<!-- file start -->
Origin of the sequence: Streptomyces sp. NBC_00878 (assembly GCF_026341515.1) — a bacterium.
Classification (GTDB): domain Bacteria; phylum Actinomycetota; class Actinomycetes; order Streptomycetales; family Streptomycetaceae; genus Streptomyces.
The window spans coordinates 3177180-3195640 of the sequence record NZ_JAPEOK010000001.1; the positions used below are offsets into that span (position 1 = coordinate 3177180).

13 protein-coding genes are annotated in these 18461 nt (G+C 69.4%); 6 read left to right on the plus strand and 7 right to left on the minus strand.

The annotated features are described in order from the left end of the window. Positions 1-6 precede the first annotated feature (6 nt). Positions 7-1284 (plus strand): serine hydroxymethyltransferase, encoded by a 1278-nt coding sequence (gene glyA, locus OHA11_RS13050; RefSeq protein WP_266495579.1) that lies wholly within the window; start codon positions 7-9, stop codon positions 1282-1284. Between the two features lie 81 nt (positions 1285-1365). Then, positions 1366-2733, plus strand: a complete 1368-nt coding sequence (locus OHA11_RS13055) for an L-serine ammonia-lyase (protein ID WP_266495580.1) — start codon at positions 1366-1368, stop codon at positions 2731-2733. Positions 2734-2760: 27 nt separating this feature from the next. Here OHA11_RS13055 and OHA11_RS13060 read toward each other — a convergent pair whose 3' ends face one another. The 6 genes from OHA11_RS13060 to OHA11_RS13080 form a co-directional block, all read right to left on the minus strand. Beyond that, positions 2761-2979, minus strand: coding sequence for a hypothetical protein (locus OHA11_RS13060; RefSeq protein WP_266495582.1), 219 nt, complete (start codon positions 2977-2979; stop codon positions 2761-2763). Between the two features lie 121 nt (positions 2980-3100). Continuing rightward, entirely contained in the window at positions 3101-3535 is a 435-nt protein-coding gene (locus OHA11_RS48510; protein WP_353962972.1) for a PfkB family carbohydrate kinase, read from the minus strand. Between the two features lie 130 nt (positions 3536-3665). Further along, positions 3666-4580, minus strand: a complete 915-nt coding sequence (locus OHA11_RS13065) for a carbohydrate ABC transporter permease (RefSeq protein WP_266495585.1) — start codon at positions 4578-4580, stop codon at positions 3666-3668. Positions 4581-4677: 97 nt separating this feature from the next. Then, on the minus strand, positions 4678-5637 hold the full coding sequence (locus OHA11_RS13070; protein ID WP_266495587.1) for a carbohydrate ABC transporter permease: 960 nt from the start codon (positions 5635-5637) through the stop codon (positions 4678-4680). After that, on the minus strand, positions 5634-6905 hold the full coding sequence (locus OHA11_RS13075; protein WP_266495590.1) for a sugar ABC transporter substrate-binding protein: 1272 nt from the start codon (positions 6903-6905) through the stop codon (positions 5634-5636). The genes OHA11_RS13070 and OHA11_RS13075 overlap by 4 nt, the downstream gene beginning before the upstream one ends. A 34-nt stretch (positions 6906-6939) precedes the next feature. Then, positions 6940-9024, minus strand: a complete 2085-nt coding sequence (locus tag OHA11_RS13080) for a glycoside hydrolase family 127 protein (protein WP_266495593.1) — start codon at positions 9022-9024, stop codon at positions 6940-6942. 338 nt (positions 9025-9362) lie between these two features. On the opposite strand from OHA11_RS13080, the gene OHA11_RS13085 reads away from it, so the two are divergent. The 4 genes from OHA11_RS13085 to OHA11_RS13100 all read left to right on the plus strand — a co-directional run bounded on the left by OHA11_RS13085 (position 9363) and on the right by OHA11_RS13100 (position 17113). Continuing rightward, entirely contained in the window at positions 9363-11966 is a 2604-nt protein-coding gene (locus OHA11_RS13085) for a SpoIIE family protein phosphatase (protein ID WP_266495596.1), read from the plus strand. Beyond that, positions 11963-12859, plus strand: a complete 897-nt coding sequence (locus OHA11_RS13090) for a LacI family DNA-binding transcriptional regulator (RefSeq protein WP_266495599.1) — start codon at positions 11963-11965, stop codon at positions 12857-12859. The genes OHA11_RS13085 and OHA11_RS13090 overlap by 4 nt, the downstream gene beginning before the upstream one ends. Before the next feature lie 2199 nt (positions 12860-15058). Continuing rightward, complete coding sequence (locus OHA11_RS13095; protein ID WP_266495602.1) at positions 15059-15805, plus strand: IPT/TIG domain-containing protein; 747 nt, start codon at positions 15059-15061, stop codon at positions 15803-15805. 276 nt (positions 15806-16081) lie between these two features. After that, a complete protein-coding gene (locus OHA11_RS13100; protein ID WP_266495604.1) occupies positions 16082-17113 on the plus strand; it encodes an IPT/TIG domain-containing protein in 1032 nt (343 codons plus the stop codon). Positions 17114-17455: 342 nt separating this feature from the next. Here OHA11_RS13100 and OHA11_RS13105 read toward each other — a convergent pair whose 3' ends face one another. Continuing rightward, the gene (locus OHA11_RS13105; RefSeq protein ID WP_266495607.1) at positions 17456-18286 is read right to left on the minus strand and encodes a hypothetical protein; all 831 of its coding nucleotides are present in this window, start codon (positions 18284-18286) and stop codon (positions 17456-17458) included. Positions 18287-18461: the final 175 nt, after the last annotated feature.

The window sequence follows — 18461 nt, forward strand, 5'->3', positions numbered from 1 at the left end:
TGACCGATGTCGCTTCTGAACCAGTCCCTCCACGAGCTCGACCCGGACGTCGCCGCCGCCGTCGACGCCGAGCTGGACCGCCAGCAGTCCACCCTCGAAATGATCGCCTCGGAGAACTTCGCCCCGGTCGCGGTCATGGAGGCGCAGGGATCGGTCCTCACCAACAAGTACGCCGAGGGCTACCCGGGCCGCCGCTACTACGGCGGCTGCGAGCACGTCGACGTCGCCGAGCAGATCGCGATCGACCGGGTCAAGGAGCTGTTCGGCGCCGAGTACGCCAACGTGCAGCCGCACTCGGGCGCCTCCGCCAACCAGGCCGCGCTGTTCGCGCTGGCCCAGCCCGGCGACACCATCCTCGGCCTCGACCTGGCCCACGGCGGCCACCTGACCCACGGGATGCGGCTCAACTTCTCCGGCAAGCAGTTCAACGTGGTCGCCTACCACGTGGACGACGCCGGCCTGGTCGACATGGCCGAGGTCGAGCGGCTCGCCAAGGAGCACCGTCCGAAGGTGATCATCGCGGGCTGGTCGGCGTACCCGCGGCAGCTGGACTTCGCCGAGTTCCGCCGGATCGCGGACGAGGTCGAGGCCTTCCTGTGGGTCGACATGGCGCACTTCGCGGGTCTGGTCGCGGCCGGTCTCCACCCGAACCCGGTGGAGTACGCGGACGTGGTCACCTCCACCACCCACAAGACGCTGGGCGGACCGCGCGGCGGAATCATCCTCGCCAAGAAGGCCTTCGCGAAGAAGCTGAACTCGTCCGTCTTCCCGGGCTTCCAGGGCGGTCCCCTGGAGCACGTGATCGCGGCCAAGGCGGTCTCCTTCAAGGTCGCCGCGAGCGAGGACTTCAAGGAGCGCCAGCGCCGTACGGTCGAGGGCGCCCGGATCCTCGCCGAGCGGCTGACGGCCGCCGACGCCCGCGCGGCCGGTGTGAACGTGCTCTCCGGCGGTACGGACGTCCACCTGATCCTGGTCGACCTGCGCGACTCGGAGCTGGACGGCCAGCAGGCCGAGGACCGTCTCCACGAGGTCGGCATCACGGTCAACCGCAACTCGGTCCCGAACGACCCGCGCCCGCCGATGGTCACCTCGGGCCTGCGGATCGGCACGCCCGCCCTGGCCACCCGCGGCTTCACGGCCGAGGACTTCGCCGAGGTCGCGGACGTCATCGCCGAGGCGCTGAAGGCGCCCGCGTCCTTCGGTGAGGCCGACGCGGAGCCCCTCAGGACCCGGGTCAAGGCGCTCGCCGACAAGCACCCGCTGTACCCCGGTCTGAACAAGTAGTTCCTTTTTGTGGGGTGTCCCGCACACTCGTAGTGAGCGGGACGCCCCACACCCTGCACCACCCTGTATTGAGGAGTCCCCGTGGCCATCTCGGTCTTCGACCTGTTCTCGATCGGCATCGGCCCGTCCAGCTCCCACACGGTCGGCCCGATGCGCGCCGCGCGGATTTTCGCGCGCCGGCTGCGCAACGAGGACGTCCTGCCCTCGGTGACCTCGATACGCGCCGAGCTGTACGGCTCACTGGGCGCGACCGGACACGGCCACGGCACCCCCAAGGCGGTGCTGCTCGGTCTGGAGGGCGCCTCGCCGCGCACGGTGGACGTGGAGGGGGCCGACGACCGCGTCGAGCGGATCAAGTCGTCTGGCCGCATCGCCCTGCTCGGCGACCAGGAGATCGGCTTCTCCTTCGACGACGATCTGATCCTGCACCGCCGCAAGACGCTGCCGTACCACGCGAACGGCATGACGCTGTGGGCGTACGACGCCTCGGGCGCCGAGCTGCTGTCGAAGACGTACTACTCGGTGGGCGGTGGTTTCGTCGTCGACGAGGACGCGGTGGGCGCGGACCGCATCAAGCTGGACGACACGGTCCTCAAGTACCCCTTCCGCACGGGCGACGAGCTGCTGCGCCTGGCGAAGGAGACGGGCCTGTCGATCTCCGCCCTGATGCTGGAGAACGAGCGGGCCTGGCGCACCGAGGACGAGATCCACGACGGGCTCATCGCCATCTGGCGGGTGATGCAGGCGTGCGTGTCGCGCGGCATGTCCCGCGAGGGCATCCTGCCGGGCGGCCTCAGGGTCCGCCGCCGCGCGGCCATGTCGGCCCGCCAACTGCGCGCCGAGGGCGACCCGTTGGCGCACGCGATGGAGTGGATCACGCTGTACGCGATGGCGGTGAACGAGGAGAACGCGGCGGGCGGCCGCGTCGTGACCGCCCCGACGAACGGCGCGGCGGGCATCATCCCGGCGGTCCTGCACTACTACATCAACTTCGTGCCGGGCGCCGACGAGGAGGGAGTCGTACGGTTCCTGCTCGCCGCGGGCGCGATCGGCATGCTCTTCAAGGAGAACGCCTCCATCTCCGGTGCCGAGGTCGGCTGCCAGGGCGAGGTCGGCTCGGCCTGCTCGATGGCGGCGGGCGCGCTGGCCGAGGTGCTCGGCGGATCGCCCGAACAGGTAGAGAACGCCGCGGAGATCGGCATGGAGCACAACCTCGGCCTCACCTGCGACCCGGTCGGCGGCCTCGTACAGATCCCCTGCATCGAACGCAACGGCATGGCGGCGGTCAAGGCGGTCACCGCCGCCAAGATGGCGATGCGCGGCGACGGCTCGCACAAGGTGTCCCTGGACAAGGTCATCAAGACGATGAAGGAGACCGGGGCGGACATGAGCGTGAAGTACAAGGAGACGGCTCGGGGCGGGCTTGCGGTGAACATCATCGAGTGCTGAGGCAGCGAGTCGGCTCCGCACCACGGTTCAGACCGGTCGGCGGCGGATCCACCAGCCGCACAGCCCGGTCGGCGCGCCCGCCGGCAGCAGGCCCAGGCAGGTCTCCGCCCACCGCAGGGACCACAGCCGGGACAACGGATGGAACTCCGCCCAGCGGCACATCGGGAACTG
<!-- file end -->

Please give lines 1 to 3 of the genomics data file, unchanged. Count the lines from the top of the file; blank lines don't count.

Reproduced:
Origin of the sequence: Streptomyces sp. NBC_00878 (assembly GCF_026341515.1) — a bacterium.
Classification (GTDB): domain Bacteria; phylum Actinomycetota; class Actinomycetes; order Streptomycetales; family Streptomycetaceae; genus Streptomyces.
The window spans coordinates 3177180-3195640 of the sequence record NZ_JAPEOK010000001.1; the positions used below are offsets into that span (position 1 = coordinate 3177180).